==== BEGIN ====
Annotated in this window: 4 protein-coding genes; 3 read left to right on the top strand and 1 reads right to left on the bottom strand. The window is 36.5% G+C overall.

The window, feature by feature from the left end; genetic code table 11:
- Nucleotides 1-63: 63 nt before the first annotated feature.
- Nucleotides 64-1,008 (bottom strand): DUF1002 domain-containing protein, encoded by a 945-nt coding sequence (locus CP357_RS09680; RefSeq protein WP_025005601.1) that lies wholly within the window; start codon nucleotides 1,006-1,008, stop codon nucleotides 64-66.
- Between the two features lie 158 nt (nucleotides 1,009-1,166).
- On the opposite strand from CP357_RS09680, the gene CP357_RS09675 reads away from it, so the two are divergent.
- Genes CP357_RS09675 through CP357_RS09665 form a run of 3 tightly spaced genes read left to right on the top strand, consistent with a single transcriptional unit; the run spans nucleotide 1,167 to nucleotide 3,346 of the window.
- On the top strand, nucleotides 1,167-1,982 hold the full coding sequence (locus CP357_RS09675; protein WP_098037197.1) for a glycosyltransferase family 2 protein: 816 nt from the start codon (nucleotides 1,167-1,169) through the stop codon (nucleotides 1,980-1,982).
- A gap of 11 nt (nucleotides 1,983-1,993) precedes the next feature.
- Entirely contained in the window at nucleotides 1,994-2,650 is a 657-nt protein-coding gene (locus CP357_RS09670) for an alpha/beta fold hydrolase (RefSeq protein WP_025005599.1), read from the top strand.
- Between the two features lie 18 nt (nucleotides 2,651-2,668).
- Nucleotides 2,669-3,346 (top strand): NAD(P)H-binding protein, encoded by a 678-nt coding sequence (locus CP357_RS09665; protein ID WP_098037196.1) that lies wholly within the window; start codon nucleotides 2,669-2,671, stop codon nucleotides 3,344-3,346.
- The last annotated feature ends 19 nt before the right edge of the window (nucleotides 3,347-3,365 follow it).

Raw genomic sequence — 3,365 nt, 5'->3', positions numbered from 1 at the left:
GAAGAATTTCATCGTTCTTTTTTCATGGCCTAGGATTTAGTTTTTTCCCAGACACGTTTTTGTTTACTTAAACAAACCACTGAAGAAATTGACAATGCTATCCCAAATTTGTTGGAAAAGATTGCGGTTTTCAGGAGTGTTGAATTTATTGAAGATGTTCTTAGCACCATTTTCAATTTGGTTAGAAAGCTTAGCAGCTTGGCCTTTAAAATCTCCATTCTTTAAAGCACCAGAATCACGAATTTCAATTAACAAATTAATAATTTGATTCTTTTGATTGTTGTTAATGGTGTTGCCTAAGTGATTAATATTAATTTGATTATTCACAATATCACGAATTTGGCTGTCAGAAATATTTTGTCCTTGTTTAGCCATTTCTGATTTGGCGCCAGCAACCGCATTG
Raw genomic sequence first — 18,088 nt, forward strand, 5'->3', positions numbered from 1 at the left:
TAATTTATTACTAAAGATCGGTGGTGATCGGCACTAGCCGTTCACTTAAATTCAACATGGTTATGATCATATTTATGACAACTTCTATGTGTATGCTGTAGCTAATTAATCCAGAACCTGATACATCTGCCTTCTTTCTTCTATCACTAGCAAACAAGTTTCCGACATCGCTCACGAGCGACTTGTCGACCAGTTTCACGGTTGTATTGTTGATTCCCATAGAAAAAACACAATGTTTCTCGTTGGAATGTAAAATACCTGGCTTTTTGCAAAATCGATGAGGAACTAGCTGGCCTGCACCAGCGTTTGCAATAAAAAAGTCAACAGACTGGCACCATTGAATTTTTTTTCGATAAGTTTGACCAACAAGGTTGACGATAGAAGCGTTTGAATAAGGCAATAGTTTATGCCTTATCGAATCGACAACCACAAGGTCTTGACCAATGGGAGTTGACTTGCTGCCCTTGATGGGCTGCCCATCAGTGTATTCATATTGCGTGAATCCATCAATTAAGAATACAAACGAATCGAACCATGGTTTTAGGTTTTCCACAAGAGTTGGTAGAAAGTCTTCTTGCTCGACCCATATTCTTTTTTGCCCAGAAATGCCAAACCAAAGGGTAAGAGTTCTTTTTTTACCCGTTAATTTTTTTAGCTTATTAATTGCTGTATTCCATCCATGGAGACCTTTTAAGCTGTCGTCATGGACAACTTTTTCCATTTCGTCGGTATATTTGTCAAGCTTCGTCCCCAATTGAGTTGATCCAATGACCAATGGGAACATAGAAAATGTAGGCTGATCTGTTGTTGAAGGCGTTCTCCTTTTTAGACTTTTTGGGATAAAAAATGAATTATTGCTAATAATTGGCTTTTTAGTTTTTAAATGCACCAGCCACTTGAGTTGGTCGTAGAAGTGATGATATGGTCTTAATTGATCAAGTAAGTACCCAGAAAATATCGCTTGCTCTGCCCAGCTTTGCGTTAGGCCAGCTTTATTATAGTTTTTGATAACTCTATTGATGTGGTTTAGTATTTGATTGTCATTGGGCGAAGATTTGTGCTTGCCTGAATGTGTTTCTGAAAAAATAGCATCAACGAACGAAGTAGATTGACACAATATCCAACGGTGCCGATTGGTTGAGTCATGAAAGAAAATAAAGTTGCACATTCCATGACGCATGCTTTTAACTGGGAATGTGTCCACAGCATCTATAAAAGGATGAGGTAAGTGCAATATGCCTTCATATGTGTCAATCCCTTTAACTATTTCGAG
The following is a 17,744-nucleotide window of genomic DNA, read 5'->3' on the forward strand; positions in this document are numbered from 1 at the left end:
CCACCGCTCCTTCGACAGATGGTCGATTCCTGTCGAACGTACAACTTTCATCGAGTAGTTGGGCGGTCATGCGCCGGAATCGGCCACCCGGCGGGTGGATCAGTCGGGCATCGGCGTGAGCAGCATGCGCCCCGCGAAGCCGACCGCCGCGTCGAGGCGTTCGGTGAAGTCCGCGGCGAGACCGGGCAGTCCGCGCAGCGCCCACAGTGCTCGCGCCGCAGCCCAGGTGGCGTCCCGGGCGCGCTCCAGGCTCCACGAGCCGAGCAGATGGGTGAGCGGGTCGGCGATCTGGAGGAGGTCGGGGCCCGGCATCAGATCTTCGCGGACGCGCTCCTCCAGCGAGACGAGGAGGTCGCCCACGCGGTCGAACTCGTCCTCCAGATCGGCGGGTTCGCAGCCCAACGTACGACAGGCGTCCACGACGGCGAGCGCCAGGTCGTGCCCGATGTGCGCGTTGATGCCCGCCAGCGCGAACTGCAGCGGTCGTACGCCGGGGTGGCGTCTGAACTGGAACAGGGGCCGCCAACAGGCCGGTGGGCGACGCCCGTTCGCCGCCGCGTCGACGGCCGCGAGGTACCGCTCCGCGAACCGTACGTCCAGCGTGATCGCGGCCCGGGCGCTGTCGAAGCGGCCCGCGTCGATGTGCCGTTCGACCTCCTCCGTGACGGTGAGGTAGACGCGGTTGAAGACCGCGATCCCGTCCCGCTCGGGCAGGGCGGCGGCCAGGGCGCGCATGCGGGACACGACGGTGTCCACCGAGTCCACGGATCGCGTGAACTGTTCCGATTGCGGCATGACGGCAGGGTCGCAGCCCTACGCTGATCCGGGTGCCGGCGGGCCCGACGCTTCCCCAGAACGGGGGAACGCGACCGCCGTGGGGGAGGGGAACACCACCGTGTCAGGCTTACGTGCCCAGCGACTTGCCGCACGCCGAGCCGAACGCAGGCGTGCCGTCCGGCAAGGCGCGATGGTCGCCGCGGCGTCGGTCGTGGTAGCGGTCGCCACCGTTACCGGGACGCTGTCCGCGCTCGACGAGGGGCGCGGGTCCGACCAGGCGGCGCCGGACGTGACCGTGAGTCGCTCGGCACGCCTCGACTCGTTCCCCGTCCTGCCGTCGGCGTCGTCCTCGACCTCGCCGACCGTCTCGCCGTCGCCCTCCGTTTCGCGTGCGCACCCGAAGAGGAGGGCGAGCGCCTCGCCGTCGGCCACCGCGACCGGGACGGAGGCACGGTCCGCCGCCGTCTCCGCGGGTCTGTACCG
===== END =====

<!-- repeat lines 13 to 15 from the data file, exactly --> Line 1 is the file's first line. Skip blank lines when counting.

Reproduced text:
- The last annotated feature ends 19 nt before the right edge of the window (nucleotides 3,347-3,365 follow it).

Raw genomic sequence — 3,365 nt, 5'->3', positions numbered from 1 at the left:
GAAGAATTTCATCGTTCTTTTTTCATGGCCTAGGATTTAGTTTTTTCCCAGACACGTTTTTGTTTACTTAAACAAACCACTGAAGAAATTGACAATGCTATCCCAAATTTGTTGGAAAAGATTGCGGTTTTCAGGAGTGTTGAATTTATTGAAGATGTTCTTAGCACCATTTTCAATTTGGTTAGAAAGCTTAGCAGCTTGGCCTTTAAAATCTCCATTCTTTAAAGCACCAGAATCACGAATTTCAATTAACAAATTAATAATTTGATTCTTTTGATTGTTGTTAATGGTGTTGCCTAAGTGATTAATATTAATTTGATTATTCACAATATCACGAATTTGGCTGTCAGAAATATTTTGTCCTTGTTTAGCCATTTCTGATTTGGCGCCAGCAACCGCATTG